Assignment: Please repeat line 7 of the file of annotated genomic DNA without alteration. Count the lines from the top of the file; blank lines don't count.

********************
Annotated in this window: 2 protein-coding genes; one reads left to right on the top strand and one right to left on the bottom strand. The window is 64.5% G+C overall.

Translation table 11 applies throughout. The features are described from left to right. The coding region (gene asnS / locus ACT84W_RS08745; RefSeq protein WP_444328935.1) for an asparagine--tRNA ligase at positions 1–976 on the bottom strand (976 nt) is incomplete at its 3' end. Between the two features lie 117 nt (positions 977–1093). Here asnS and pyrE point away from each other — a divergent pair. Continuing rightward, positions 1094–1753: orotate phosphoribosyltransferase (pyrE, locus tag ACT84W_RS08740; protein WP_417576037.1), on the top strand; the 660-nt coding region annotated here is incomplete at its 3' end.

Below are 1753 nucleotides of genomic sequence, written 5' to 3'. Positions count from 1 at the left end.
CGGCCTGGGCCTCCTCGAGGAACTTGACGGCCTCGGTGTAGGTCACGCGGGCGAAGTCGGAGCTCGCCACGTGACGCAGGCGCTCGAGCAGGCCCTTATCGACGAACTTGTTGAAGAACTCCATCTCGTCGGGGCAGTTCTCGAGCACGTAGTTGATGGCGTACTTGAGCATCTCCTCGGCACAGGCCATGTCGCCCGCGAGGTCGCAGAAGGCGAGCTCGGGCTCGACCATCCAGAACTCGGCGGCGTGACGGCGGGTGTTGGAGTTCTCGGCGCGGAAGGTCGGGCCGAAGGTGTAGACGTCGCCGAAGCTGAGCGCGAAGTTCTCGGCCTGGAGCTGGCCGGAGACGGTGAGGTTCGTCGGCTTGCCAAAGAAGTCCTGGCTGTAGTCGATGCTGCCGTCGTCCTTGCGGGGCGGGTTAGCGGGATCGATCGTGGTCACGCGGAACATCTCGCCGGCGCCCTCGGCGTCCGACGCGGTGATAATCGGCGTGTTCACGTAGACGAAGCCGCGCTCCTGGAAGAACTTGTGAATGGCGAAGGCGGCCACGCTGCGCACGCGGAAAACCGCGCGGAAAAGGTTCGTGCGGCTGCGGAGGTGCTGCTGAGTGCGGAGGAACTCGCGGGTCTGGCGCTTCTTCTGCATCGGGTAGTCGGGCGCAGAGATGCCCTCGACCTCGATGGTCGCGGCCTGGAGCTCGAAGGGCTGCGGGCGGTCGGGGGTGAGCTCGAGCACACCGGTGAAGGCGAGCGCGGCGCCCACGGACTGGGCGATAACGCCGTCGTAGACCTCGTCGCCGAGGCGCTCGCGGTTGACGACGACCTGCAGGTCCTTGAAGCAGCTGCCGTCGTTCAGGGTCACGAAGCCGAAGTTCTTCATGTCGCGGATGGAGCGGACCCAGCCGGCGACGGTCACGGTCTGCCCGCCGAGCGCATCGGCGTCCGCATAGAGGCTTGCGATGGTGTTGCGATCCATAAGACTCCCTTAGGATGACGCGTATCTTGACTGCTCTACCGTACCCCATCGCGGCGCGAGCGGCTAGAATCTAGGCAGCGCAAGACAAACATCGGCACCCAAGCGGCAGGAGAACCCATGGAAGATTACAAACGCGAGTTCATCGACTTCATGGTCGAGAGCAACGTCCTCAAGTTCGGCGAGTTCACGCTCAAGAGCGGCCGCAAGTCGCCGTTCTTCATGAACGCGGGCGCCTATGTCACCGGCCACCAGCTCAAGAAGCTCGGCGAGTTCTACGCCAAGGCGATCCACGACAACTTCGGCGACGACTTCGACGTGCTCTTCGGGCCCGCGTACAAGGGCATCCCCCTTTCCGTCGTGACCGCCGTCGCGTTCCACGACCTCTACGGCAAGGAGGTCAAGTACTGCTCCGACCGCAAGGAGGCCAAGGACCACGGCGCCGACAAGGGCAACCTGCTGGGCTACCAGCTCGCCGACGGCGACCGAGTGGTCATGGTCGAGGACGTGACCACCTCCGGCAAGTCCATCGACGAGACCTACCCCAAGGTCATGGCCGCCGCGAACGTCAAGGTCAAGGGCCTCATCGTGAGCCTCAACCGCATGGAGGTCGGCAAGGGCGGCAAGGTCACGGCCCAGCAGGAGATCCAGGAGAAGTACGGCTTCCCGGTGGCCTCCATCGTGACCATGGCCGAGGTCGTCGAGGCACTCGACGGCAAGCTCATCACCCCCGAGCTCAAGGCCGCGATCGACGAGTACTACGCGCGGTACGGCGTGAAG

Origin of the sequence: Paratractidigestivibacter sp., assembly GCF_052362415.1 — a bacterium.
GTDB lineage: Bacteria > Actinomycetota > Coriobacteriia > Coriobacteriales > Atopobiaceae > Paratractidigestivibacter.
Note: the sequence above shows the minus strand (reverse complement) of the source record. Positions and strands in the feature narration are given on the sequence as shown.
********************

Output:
Note: the sequence above shows the minus strand (reverse complement) of the source record. Positions and strands in the feature narration are given on the sequence as shown.